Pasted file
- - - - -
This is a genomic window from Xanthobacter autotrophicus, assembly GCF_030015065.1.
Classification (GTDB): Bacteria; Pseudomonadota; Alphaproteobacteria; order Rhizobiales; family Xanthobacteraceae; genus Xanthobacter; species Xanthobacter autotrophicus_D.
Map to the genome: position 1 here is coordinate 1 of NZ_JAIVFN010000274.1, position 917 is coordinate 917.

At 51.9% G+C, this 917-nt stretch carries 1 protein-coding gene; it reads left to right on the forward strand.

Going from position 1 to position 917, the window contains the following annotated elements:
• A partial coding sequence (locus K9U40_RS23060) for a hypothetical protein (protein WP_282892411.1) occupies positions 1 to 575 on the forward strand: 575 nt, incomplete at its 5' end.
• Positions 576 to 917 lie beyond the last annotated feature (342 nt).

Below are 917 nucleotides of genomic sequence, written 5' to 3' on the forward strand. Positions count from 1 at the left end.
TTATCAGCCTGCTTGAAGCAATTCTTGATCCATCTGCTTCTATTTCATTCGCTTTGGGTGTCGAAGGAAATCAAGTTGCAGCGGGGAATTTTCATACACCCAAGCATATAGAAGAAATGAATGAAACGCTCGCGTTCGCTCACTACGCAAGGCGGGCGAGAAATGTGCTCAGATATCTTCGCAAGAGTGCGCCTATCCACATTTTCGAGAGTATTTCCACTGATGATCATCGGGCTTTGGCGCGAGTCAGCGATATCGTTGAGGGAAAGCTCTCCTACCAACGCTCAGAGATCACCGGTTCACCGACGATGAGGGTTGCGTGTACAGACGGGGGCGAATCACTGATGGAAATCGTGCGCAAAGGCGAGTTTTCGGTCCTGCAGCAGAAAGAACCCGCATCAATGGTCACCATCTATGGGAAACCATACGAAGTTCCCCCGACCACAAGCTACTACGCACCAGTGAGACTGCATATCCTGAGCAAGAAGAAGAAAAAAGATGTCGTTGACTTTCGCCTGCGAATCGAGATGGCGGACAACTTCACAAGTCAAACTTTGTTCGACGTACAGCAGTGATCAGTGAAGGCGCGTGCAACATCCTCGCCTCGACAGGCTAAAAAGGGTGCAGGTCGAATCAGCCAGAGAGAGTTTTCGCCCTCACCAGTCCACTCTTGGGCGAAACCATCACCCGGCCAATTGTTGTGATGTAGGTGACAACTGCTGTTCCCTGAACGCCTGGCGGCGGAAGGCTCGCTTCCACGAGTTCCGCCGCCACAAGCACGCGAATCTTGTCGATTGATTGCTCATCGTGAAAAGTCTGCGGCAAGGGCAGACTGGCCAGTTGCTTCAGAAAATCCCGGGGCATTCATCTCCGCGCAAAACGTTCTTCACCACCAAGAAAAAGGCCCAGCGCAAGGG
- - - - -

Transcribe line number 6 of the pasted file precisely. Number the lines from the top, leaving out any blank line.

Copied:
• A partial coding sequence (locus K9U40_RS23060) for a hypothetical protein (protein WP_282892411.1) occupies positions 1 to 575 on the forward strand: 575 nt, incomplete at its 5' end.